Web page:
JPMorgan breaks down why a record-setting debt surge will boost both stocks and bonds worldwide

Drew Angerer/Getty Images

  • JPMorgan forecast that global debt will increase by $US16 trillion this year, pushing combined public and private sector debt to a record $US200 trillion.
  • This could boost global equity and bond prices, according to a Friday note from strategists led by Nikolaos Panigirtzoglou.
  • “Elevated cash holdings create a strong background support for non-cash assets such as bonds and equities,” the strategists wrote. “We believe that most of this liquidity will eventually be deployed into equities as the need for precautionary savings subsides over time.”
  • Read more on Business Insider.

A surge in global debt to record levels will likely lead to loose monetary policy worldwide, boosting liquidity and supporting equity and bond prices, according to JPMorgan.

“Similar to the Lehman crisis, the virus crisis is causing a step increase in the amount of debt in the financial system,” wrote strategists led by Nikolaous Panigirtzoglou in a Friday note. The firm forecasts that global debt will increase by $US16 trillion this year, pushing public and private sector debt to a combined $US200 trillion record.

The increase in global indebtedness would likely boost private-sector savings, which would “keep economic growth and inflation low and make it even more difficult for debt levels to decline vs. incomes in the future,” said JPMorgan.

And, accomodative central bank policies and low interest rates are likely to continue “for a very long time” to make it possible to sustain higher debt levels. More credit and monetary stimulus imply a surge in liquidity, which would in turn “result in more asset reflation,” according to the note.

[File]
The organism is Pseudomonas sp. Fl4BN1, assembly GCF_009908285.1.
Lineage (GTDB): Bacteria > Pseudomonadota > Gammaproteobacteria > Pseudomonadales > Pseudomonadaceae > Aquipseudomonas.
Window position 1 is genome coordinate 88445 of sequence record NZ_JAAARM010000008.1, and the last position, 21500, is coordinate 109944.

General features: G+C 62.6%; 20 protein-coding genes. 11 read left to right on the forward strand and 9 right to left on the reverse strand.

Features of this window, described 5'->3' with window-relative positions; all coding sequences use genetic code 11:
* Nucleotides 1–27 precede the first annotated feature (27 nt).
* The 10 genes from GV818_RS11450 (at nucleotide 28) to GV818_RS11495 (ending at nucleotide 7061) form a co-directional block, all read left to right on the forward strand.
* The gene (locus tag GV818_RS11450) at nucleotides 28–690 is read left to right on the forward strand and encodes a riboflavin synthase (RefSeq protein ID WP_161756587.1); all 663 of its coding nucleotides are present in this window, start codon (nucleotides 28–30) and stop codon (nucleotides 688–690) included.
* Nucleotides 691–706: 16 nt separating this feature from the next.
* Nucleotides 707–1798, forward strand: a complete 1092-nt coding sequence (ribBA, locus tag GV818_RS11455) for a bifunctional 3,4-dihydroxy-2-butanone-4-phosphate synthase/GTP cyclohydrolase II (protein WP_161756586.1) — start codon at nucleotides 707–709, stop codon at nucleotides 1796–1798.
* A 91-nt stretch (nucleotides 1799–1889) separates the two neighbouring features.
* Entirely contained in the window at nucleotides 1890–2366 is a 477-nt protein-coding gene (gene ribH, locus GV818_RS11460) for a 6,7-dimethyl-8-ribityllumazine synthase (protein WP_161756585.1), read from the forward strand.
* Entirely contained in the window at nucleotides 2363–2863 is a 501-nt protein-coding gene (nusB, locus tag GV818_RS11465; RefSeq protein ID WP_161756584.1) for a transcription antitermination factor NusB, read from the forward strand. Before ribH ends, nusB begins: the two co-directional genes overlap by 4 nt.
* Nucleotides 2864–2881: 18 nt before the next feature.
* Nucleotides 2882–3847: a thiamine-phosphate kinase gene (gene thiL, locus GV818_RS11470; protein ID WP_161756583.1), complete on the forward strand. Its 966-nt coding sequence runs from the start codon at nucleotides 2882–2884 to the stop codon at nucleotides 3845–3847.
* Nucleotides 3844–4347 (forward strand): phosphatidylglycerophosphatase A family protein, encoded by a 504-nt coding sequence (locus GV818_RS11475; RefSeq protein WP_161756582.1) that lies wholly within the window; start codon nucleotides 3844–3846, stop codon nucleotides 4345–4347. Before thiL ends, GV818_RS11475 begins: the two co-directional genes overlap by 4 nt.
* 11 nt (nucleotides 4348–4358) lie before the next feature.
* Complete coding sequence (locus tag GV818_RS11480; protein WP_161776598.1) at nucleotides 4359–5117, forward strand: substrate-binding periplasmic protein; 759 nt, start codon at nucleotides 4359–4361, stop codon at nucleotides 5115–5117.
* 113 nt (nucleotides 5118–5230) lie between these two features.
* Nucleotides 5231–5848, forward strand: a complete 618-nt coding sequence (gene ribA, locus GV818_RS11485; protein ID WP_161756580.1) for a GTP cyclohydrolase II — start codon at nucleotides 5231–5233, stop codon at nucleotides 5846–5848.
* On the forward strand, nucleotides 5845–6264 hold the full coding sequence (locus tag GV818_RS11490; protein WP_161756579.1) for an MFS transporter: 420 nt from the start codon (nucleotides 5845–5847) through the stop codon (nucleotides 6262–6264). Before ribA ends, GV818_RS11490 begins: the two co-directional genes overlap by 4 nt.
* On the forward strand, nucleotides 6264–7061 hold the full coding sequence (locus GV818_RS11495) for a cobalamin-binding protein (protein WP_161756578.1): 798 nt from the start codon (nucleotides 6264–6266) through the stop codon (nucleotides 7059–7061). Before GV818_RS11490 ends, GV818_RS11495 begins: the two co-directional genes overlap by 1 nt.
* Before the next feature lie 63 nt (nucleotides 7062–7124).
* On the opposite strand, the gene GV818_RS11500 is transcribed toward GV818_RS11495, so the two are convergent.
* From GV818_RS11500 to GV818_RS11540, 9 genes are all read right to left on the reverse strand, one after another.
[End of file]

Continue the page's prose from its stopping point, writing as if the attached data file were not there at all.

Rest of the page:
Read more:
‘We may have a blow-up’: Famed investor Jim Rogers explains how central bank ‘madness’ has the stock market hurtling towards another crash

“Elevated cash holdings create a strong background support for non-cash assets such as bonds and equities,” the strategists wrote. “We believe that most of this liquidity will eventually be deployed into equities as the need for precautionary savings subsides over time.”

In addition, JPMorgan noted that the jump in global liquidity following the coronavirus pandemic is happening faster than it did in 2008. The total money or liquidity creation could exceed $US15 trillion globally by the middle of 2021, given that debt creation and quantitative easing will continue to be “stronger than normal” in the same timeframe, the strategists said.

Business Insider Emails & Alerts

Site highlights each day to your inbox.

Follow Business Insider Australia on Facebook, Twitter, LinkedIn, and Instagram.